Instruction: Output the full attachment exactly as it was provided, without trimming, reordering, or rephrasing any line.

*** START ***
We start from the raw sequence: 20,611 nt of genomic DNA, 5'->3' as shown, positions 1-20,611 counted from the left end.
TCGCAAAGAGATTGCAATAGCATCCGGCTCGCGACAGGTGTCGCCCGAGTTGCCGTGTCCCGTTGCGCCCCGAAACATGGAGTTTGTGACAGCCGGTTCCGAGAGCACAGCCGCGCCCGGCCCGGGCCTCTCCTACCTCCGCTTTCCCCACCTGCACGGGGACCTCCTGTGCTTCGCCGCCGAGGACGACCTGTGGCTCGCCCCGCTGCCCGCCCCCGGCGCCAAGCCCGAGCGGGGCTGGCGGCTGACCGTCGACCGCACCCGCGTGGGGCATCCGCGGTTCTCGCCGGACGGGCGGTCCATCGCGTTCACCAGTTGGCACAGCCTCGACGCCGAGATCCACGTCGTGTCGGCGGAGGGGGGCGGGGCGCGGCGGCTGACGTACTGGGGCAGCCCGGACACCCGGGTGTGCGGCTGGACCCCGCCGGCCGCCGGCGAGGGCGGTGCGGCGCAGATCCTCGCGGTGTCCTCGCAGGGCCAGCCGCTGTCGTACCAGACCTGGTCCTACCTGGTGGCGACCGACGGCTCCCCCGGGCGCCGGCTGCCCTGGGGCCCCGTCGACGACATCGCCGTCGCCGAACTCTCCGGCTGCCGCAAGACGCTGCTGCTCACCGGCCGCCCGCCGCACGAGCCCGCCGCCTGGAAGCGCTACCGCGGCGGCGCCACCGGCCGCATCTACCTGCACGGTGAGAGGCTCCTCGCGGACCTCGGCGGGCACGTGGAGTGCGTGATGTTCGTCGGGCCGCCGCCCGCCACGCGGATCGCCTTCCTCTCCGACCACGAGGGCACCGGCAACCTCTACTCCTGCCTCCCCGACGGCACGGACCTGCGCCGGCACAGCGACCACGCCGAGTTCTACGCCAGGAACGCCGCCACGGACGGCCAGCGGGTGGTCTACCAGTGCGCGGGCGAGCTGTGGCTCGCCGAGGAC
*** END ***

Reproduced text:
We start from the raw sequence: 20,611 nt of genomic DNA, 5'->3' as shown, positions 1-20,611 counted from the left end.
TCGCAAAGAGATTGCAATAGCATCCGGCTCGCGACAGGTGTCGCCCGAGTTGCCGTGTCCCGTTGCGCCCCGAAACATGGAGTTTGTGACAGCCGGTTCCGAGAGCACAGCCGCGCCCGGCCCGGGCCTCTCCTACCTCCGCTTTCCCCACCTGCACGGGGACCTCCTGTGCTTCGCCGCCGAGGACGACCTGTGGCTCGCCCCGCTGCCCGCCCCCGGCGCCAAGCCCGAGCGGGGCTGGCGGCTGACCGTCGACCGCACCCGCGTGGGGCATCCGCGGTTCTCGCCGGACGGGCGGTCCATCGCGTTCACCAGTTGGCACAGCCTCGACGCCGAGATCCACGTCGTGTCGGCGGAGGGGGGCGGGGCGCGGCGGCTGACGTACTGGGGCAGCCCGGACACCCGGGTGTGCGGCTGGACCCCGCCGGCCGCCGGCGAGGGCGGTGCGGCGCAGATCCTCGCGGTGTCCTCGCAGGGCCAGCCGCTGTCGTACCAGACCTGGTCCTACCTGGTGGCGACCGACGGCTCCCCCGGGCGCCGGCTGCCCTGGGGCCCCGTCGACGACATCGCCGTCGCCGAACTCTCCGGCTGCCGCAAGACGCTGCTGCTCACCGGCCGCCCGCCGCACGAGCCCGCCGCCTGGAAGCGCTACCGCGGCGGCGCCACCGGCCGCATCTACCTGCACGGTGAGAGGCTCCTCGCGGACCTCGGCGGGCACGTGGAGTGCGTGATGTTCGTCGGGCCGCCGCCCGCCACGCGGATCGCCTTCCTCTCCGACCACGAGGGCACCGGCAACCTCTACTCCTGCCTCCCCGACGGCACGGACCTGCGCCGGCACAGCGACCACGCCGAGTTCTACGCCAGGAACGCCGCCACGGACGGCCAGCGGGTGGTCTACCAGTGCGCGGGCGAGCTGTGGCTCGCCGAGGAC